KUMANOVO, Macedonia – Thirty alleged gunmen were charged Monday, May 11, with terror offenses after a bloody shootout with Macedonian police left 22 dead, including 8 police officers, and dozens of homes destroyed in a town close to the border with Kosovo.
The clashes in Kumanovo at the weekend were the worst in Macedonia for 14 years, and raised fears of fresh unrest similar to the country’s 2001 ethnic conflict.
Eighteen of the 30 men charged were ethnic Albanians from neighboring Kosovo, a Macedonian prosecutor said in a statement. The breakaway territory’s top leaders condemned “any involvement” of Kosovans in the deadly shootings.
But the Macedonian opposition and analysts suggested the timing of the violence – with the government under huge pressure over a series of alleged misdemeanors – was suspicious.
UN Secretary-General Ban Ki-moon appealed for calm, calling on all sides to “exercise maximum restraint and to refrain from any rhetoric and/or actions that may escalate tensions further.”
In the district where the shootout took place – consisting of several dozen houses and around a dozen small narrow streets populated by both Macedonians and ethnic Albanians – signs of large-scale destruction were everywhere to be seen.
Cars and houses were destroyed, with some completely burned down, and a large amount of debris lay on the ground, while broken windows and bullet holes were visible on almost every house in the neighborhood.
Bafti Ramadan, a 57-year old Albanian, stood in despair in front of his home, whose roof and upper floor were burned out. Cartridge cases were scattered around the entrance of the house.
“I was awaken by grenades early on Saturday morning. I immediately went to the basement with my family and we hid there until police came in the evening,” Ramadan told Agence France-Presse.
“We were taken to Skopje for questioning and released only on Sunday morning. When we came back we found our house destroyed and robbed, I saw blood stains in a room on the floor,” the old man said in disbelief.
‘Particularly dangerous terrorist group’
Macedonian Prime Minister Nikola Gruevski claimed a “particularly dangerous terrorist group” of ethnic Albanians had been planning a major attack in the Balkan country.
The incident came less than 3 weeks after around 40 Kosovo Albanians briefly seized control of a police station on Macedonia’s northern border, demanding the creation of an Albanian state in Macedonia.
The largest Albanian party in Macedonia, DUI, which is also Gruevski’s coalition partner, led by former guerrilla leader Ali Ahmeti, said in a statement that the “security incidents in recent months are not in line with our strategic orientation and do not represent the interest of the Albanian nation in the country and in the region.”
The shooting erupted Saturday, May 9, at dawn when police moved in on the armed group. Eight officers were killed and 37 injured, while 14 bodies were found at the site.
Ethnic Albanians make up around one quarter of Macedonia’s 2.1 million population.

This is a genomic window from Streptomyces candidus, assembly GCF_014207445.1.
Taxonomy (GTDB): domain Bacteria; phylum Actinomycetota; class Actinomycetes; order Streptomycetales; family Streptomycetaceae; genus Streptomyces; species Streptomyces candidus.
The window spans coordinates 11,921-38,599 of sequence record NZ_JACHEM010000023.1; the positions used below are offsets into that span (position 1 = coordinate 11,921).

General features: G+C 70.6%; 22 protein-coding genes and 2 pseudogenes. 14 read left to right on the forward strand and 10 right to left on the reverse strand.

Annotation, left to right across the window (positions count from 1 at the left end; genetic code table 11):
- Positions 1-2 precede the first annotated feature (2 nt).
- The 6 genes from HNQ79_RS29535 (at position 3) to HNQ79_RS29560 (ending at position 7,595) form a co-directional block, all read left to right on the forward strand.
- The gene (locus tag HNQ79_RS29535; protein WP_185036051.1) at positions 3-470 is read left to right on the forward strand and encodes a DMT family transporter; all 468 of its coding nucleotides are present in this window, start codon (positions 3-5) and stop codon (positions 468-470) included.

The 2001 Macedonian conflict with ethnic Albanian rebels ended with an agreement providing more rights to the minority community. However, relations between ethnic Macedonians and Albanians remain strained.
The police operation raised questions among local residents.
Some of Kumanovo’s inhabitants, both Macedonians and Albanians, told reporters they had “no idea” who the gunmen were or where they came from.
“All this is created by the authorities,” an Albanian in his 40s, who did not want to reveal his name, told Agence France-Presse.
His Macedonian neighbor, who also wanted to remain anonymous, echoed his words: “This is how Gruevski solves problems, but his power will end,” the 58-year-old man said.
NATO and the EU have called for a return to calm.
Mindful of the past insurgency and multiple wars during the break-up of the former Yugoslavia, EU officials are particularly keen to prevent ethnically-driven violence from resurfacing.
The attack should not distract attention from Macedonia’s “very serious internal political situation” or be used “to introduce ethnic tensions”, EU enlargement commissioner Johannes Hahn said Monday.
The violence in Kumanovo broke out as Macedonia is embroiled in a deep political crisis. Gruevski’s government is accused by the opposition of wiretapping, covering up murder and million-euro bribes.
“It’s very suspicious, just when the public opinion seems to be turning against the government, suddenly there is a terrorist threat,” said James Ker-Lindsay, a South East Europe researcher at the London School of Economics.
“This is not to say there is no terrorist threat, there could be… but the trouble is that the trust in the government is so low now that even people who usually don’t buy into Balkan conspiracy theories cannot dismiss the idea that maybe this was orchestrated,” he told Agence France-Presse.
Petar Silegov, of the main opposition Socialist SDSM, said the Kumanovo violence would not deter the party from continuing with anti-government protests, including a rally scheduled for Sunday, May 17. – Jovan Matic with Jasmina Mironski in Skopje, AFP / Rappler.com
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